by Freddie R. Burnett

"I felt like I was attending the Black Queen's Ball, and everyone was a royal family member."

For Michael Fly, the past is a murky place. A victim of partial amnesia after a terrible beating, he has come to Chicago to stay with his uncle as he is no longer welcome in his hometown of Salem, Tennessee. Back home he was suspected of being gay and of trying to murder Milton, his vicious older brother who had sexually abused him as a child. Michael's parents have also turned their backs on him, so Chicago may be his only hope. Unfortunately, he has not left betrayal behind him. It seems Uncle Isaac may not be the caring older relative he appears to be, nor is the vivacious Ruth Ann who has captured Michael's heart as pure as she claims. Still, things may soon be looking up, since on his upcoming twenty-first birthday he is set to come into a large inheritance. The question is, will he live long enough afterward to enjoy the money?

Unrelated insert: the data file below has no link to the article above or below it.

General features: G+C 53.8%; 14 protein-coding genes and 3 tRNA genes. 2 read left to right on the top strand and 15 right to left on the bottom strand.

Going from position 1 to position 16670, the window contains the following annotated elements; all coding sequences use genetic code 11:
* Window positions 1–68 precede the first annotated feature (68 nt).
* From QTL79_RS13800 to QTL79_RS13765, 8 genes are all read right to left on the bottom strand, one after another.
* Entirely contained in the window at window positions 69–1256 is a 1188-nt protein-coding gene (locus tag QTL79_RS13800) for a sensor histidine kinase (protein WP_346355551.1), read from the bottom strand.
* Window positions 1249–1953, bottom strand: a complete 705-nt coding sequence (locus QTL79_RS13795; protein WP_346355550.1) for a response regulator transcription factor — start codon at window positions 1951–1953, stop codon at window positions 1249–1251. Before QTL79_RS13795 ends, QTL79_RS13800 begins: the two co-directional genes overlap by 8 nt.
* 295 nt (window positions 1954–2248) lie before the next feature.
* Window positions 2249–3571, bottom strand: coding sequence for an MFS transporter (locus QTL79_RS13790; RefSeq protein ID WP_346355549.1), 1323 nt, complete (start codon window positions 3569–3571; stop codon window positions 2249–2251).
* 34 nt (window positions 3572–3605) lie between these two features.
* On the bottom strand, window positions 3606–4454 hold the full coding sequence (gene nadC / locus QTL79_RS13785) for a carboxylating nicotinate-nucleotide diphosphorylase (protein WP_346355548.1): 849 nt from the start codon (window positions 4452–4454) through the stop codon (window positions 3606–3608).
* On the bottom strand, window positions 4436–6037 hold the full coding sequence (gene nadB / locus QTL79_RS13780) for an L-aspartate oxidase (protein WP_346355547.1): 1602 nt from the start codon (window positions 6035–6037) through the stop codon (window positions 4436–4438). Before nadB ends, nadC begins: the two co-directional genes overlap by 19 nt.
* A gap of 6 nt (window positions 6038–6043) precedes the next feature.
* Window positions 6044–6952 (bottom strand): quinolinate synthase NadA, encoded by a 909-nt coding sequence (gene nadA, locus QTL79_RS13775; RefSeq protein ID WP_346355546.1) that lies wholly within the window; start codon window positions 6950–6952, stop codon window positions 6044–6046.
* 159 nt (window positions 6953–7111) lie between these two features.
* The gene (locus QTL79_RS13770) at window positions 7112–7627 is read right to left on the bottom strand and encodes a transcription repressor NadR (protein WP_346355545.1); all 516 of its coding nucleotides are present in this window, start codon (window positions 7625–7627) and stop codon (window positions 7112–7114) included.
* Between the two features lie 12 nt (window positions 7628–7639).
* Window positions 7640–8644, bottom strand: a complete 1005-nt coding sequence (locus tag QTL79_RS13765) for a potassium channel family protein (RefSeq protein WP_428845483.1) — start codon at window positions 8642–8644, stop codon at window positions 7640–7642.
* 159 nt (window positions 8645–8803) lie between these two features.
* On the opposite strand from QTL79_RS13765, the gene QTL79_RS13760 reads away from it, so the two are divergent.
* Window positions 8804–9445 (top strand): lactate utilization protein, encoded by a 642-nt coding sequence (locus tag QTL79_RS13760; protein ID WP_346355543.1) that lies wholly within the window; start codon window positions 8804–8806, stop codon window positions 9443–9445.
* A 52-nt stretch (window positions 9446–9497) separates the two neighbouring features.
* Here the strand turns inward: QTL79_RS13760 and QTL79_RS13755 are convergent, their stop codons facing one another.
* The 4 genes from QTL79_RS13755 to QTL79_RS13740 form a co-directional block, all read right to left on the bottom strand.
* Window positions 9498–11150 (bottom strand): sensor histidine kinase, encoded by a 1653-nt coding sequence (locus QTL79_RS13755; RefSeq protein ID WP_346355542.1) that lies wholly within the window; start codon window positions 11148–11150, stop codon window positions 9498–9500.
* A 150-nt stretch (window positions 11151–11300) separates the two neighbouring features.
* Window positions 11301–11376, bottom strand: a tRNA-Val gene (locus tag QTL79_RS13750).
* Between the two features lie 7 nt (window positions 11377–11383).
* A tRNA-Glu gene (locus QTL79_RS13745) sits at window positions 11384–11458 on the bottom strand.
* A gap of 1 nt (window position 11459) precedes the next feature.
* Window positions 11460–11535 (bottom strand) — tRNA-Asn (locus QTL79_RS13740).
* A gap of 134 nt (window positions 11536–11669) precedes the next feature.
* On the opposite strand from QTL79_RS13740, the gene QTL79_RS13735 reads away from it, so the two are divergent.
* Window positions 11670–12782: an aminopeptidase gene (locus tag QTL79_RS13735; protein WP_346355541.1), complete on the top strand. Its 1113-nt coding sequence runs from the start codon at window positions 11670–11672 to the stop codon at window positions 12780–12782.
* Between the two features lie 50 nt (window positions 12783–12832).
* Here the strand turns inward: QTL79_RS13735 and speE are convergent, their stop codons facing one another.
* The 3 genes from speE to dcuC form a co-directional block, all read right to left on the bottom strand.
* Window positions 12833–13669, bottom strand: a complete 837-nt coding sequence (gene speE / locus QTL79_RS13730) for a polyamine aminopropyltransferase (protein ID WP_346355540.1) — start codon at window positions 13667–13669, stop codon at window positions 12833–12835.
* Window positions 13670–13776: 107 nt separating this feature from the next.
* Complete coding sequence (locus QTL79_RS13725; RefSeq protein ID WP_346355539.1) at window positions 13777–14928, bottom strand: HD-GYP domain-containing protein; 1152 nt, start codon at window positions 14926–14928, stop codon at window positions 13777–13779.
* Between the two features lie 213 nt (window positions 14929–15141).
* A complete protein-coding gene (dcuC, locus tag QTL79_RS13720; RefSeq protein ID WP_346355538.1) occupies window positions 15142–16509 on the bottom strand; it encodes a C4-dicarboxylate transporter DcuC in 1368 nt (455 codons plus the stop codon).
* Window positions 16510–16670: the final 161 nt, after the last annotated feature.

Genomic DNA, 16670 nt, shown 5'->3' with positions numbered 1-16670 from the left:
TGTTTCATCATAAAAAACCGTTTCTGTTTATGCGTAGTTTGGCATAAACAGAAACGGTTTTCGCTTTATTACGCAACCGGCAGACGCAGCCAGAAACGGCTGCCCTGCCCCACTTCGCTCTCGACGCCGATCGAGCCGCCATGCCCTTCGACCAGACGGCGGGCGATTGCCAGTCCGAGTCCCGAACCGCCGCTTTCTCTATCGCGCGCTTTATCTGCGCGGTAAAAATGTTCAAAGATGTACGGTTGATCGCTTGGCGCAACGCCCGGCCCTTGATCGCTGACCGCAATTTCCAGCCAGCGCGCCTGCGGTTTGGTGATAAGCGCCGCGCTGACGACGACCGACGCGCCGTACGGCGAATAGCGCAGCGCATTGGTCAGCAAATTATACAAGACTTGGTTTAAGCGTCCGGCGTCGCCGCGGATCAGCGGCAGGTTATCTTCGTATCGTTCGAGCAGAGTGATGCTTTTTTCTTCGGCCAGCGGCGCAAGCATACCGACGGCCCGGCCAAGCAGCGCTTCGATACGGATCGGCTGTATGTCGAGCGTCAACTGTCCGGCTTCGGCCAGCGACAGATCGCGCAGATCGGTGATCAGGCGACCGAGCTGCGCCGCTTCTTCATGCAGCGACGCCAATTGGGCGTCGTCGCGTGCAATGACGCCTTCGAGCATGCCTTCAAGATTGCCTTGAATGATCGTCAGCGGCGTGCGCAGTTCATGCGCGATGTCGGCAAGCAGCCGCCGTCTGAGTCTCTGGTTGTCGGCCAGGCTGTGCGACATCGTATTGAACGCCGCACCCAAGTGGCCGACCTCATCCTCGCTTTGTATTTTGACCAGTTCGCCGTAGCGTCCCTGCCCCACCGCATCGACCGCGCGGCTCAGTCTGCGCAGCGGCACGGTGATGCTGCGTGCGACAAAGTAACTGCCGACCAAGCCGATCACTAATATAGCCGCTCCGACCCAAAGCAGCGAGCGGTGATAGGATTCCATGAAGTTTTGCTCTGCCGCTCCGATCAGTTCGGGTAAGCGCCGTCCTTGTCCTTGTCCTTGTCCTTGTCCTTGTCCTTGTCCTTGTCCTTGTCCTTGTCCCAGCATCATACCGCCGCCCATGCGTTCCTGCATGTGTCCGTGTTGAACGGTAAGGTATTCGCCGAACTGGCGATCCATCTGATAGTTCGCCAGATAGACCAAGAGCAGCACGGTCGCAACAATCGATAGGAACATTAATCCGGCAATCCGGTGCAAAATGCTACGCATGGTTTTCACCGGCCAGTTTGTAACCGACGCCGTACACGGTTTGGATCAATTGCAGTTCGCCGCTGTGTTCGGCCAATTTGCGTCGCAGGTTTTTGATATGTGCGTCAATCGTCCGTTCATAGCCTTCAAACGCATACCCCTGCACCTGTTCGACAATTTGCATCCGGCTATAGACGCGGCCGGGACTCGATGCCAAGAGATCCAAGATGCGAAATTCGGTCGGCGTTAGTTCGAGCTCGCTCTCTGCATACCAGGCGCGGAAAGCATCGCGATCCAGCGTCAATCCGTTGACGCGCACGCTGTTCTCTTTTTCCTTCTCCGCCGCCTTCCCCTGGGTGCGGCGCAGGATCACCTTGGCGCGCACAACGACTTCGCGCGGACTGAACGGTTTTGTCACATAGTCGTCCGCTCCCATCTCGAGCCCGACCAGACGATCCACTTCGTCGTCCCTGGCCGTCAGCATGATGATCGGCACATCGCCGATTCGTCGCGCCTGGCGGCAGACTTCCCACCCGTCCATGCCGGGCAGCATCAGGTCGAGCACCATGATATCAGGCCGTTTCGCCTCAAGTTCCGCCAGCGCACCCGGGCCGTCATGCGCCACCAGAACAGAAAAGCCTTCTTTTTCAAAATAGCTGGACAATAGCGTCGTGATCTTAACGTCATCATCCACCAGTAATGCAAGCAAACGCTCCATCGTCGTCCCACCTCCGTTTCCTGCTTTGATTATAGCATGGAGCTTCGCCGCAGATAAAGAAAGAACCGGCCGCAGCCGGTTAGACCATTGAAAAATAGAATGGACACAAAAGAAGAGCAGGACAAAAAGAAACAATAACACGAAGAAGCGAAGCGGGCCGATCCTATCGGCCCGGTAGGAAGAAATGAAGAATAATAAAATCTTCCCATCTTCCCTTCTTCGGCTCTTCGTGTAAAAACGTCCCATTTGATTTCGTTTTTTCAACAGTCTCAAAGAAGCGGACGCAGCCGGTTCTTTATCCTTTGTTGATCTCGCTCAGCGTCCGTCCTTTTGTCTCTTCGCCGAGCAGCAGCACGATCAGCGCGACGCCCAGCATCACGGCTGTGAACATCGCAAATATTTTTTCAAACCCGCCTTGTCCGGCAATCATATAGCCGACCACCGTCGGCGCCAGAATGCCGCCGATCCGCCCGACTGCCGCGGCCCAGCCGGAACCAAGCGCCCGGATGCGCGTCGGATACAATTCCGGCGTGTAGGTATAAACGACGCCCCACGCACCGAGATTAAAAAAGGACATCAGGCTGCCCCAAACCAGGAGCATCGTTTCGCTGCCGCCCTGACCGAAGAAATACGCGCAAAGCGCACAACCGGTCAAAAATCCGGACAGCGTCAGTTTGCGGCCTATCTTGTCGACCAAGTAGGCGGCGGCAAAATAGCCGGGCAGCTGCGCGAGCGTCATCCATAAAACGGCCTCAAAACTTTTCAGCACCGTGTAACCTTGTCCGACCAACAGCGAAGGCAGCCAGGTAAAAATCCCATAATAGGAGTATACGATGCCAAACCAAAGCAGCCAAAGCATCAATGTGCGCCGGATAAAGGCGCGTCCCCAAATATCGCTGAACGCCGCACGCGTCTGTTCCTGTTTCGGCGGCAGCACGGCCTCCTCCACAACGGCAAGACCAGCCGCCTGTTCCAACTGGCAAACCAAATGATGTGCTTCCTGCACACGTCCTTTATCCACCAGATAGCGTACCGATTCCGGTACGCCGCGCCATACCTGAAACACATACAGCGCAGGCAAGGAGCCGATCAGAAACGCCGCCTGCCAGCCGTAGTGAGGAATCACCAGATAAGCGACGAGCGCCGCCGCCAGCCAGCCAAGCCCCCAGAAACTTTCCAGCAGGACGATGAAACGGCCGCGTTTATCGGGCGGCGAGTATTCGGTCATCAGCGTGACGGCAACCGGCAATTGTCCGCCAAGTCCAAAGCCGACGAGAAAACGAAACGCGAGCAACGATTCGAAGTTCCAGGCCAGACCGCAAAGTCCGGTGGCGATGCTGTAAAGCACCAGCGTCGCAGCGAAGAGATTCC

Burnett has crafted a disturbing tale of family strife and betrayal. Set in the 1960s, the novel expertly captures not only the simmering anger among the black community of the Civil Rights era but also the predominant attitudes of the time period toward homosexuality. Hovering at the edge of the narrative is the specter of the Vietnam War, a conflict that Michael is eager to join. In many respects, this is also a coming-of-age story as the protagonist struggles with both his sexuality and his views of what it takes for him to be a man. Sad and poignant, the author's book leaves a memorable impression.

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